From Run-Down Dairy Country to International Limelight in just 50 years…
The universal awareness of the Margaret River Wine Region is such that it’s hard to believe that winegrowing on this pristine coastline began just over 50 years ago. Dr Tom Cullity planted experimental vines at Vasse Felix in 1967, making his first (disastrous) vintage in 1971. The pioneering stories of Tom and his medical mates, Dr Kevin Cullen (Cullen Wines) and Dr Bill Pannell (Moss Wood) is well told in ‘The Way It Was’ — a history of the early days of the Margaret River wine industry.
The Margaret River surfing beaches are legendary; indeed it was pull of the surf that brought the first tourists to (what was then) poor, run-down dairy country with dirt roads and little infrastructure. One young bleached-blonde, beer drinking surfer was Denis Horgan, who with the help of his brother John and the encouragement of Napa Valley guru Robert Mondavi, planted Leeuwin Estate near the township of Margaret River. Another dedicated surfer, David Hohnen (again with family support) founded Cape Mentelle — now part of the French prestige brand LVMH Group.
While wine is the now main drawcard, Margaret River has evolved into a wonderful tourist destination. The drive from Perth (shortened to 3 hours by recent road-upgrades) brings floods of weekenders to the region, as well as copious numbers of trans-Nullarbor pilgrims. But other attractions aside, it’s certainly the quality of the wine that defines Margaret River. So pour a glass and taste for yourself.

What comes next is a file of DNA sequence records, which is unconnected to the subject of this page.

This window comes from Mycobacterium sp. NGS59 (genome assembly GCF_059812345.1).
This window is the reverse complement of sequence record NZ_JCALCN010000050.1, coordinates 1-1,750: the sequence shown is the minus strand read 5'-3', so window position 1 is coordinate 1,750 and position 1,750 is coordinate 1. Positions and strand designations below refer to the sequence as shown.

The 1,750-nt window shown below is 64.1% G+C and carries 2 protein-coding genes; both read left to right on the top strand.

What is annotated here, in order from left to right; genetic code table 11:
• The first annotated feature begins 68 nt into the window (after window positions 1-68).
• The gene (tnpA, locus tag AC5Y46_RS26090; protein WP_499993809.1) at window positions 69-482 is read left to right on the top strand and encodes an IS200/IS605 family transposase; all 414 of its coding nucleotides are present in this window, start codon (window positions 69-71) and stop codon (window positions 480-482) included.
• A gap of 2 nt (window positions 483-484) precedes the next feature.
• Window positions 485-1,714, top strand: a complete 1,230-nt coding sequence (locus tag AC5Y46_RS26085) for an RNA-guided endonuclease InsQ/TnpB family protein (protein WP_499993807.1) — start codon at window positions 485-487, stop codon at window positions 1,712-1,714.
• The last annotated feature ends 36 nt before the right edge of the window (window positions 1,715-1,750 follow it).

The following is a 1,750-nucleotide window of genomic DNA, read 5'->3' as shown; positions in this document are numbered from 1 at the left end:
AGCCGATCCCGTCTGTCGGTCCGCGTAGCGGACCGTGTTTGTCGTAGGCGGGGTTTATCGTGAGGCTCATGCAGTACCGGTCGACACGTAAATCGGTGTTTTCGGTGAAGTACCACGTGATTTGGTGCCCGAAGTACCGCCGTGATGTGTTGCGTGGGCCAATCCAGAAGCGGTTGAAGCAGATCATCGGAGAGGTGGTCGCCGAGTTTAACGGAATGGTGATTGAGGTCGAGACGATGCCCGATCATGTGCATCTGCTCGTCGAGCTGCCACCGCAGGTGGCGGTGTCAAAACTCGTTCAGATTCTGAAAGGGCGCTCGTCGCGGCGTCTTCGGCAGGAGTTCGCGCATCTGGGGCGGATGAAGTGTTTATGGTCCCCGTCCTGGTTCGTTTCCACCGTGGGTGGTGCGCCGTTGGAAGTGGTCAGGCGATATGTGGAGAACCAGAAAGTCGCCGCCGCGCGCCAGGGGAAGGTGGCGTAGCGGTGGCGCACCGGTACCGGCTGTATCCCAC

Understanding the coastal terroir…
The Margaret River coastline stretches south of Busselton on Geographe Bay to Augusta, Australia‘s most south-westerly point. The best vineyards sit between the Bussell Highway and Caves Road, which meanders along in parallel with the Indian Ocean coastline. It’s the Indian Ocean that defines the maritime climate of the region, its warm currents making for mild winters while the cool on-shore breeze moderate summertime temperatures.
Vineyards to the north, around Wilyabrup and Yallingup (Woodlands, Domaine Naturaliste, Arimia and Windance), are a tad warmer producing fleshier reds while those near Margaret River township (Voyager, Leeuwin, Cape Mentelle and Xanadu) are cooler and better suited to white grapes and subtle, savoury reds. Vineyards to the east of the Bussell Highway are planted on heavier soils with the cool onshore breezes petering out, so it’s significantly hotter and the wines brawny and bold.
Speaking of soils, the coastline is marked by limestone caves with this porous sub-terrain topped with variety of soils—from ironstone gravels to sandy loams. These free-draining soils naturally limit yields with the persistent on-shore winds further reducing the crop by blowing flowers off the infant clusters. Low yields lead to high quality—a given with Margaret River wines.